ACTIVITIES - Institutional and professional links

Grant funding - Australian studies - Commerce - Education - Indian studies - Institutional and professional links - International relations - Performing and visual arts - Print and electronic media and film - Public awareness - Science and technology - Sport

The objective of the Council’s institutional and professional links program is to foster bilateral contacts that will strengthen links between key institutions in the two countries, such as universities, libraries, museums, technical colleges, research institutes, professional organisations and appropriate non-government organisations, with a view to promoting the bilateral commercial relationship. The program includes projects in the field of law, an area of particular Council focus during 1997-98.

The Council supported a wide range of projects designed to promote closer links between the Australian and Indian legal sectors and to demonstrate Australian legal capabilities in India. These projects built on opportunities identified during the Australia-India legal conference held in New Delhi during October 1996 as part of the Australia India – New Horizons promotion.

One of the major Council-funded law projects during 1997-98 was a training program in alternative dispute resolution, conducted by a key Australian organisation in the field, Lawyers Engaged in Alternative Dispute Resolution. The workshops in Mumbai, New Delhi and Calcutta during January 1998 introduced mediation and conciliation concepts and practices to the Indian legal, governmental and professional communities, and strengthened the relationship between the Australian and Indian legal professions.

The success of the 1998 alternative dispute resolution workshops led the Council to allocate funding for a second series of workshops to be held in 1999.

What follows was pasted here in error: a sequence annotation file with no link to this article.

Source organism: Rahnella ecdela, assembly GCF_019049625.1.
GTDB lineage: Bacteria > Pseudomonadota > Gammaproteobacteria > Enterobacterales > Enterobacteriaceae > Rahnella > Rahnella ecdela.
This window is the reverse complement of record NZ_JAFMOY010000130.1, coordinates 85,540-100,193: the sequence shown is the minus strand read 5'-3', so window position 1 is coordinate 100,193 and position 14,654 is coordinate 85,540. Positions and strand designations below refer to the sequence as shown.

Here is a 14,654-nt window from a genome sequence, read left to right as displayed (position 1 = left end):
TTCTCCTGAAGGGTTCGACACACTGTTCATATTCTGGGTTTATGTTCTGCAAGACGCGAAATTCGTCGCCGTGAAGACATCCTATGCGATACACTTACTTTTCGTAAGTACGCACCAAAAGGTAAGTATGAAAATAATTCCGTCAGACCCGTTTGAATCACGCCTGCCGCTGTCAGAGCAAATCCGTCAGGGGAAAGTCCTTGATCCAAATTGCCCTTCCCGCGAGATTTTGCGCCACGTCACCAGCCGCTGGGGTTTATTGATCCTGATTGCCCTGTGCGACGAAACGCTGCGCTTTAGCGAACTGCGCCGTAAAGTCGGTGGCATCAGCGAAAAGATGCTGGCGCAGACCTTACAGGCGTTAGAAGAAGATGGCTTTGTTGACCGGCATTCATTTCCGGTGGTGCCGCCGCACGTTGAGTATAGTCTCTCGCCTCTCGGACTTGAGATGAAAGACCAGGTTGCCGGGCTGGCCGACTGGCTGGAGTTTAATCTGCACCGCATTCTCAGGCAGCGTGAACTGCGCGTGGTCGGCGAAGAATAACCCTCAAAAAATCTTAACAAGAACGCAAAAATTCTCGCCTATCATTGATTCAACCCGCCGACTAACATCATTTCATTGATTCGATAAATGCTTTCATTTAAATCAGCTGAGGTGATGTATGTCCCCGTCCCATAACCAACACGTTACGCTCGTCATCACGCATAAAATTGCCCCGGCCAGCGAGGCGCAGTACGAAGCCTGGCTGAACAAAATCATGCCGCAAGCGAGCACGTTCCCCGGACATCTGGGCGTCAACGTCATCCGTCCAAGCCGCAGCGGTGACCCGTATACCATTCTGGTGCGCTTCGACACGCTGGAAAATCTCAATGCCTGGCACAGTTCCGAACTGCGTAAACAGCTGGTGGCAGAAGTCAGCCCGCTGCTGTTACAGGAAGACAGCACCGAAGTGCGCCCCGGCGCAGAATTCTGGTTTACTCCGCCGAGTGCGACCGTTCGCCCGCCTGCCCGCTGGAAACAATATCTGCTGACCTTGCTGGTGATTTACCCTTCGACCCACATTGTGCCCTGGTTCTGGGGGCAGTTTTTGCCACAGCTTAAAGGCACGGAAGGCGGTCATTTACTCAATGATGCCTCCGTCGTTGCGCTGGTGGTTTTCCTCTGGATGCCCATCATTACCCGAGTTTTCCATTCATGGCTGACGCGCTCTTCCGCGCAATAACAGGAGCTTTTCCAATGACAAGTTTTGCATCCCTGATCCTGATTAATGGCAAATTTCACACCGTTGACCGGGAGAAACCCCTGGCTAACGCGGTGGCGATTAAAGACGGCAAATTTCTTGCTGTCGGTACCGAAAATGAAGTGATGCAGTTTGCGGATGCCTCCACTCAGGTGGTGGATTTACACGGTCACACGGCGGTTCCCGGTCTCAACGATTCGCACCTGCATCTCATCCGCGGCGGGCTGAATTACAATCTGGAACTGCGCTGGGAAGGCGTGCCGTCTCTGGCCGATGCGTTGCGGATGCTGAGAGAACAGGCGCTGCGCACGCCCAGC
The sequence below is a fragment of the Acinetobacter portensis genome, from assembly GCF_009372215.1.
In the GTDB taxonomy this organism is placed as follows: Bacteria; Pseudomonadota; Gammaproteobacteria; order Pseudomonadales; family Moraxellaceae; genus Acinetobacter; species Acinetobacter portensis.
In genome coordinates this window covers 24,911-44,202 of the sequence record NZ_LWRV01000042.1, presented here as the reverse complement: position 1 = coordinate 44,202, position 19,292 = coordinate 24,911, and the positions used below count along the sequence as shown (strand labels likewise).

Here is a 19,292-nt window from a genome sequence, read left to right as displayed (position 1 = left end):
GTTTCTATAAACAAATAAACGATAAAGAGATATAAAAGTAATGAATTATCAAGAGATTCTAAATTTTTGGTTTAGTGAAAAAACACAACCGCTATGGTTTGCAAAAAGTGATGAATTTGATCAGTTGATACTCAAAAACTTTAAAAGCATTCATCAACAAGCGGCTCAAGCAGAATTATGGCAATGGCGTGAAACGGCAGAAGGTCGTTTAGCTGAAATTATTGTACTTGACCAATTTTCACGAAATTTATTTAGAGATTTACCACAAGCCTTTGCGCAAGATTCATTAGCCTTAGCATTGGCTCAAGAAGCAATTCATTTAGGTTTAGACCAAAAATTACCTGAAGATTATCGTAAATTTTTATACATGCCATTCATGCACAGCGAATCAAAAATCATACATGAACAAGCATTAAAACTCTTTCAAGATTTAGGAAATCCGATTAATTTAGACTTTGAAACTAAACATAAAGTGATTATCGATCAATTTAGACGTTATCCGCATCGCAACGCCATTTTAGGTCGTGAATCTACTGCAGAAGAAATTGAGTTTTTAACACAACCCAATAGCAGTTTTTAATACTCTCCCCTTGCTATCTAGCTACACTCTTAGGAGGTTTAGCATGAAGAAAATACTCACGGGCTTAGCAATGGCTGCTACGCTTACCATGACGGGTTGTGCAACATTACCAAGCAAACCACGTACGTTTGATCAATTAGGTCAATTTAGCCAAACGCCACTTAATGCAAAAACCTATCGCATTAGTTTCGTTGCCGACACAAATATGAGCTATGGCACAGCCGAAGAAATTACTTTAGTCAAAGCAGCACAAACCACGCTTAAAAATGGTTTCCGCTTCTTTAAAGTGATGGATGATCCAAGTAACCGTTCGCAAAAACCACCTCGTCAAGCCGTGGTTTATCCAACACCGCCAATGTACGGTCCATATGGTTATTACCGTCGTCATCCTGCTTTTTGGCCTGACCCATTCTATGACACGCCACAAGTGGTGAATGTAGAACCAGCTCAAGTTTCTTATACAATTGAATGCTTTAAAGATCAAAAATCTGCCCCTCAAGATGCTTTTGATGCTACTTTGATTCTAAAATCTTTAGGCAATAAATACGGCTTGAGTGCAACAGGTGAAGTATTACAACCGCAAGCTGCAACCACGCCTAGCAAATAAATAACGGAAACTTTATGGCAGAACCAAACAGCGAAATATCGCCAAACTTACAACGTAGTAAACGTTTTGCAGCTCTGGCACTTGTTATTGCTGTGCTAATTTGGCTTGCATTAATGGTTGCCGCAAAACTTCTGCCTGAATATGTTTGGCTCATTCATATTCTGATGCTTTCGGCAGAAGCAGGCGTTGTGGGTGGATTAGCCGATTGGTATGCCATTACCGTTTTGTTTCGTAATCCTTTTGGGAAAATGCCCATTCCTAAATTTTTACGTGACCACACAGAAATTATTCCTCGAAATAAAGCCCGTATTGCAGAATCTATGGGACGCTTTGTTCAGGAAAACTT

The Council also provided funding for a training workshop for legal educators conducted by New South Wales Law Reform Commissioner Professor John Goldring and Ms Marlene Le Brun of Griffith University at the National Law School of India, Bangalore, from 5 to 12 October 1997. The workshop was designed to introduce a wide range of Indian law teachers to contemporary Australian ideas and skills in legal training, building upon contacts between Australian and Indian law teachers during 1995 and 1996, and to demonstrate in India the quality of Australian legal education.

The Council agreed to provide funding to Mr Christopher Roper, Director of the Centre for Legal Education, Sydney, and Ms Audrey Blunden, Director of Professional Development for the law firm Mallesons Stephen Jaques in Sydney, towards travel expenses to conduct a program of training workshops in India in early 1999 for teachers in the drafting of legal documents. This project was also aimed at encouraging recognition in India of the quality and accessibility of Australian legal services.

The Council agreed to provide funding to the Human Rights and Equal Opportunity Commission for a visit to Australia during 1998-99 by the Indian Human Rights Commissioner, Justice Venkatachaliah, and the Secretary of the Indian National Human Rights Commission, to facilitate high-level judicial exchanges between Australia and India and to promote bilateral cooperation in human rights.

New South Wales Law Reform Commissioner Professor John Goldring and Ms Marlene Le Brun of Griffith University at the training workshop for legal educators which they conducted at the National Law School of India, Bangalore, in October 1997. The workshop introduced contemporary Australian ideas and skills in legal training and demonstrated the quality of Australian legal education.

 

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Introduction - Chairman's message - Board members - Mission statement, aim and objectives - Activities - Administrative overview - Appendix: Australia-India Council Trust Account Financial Statements 1997-98


 

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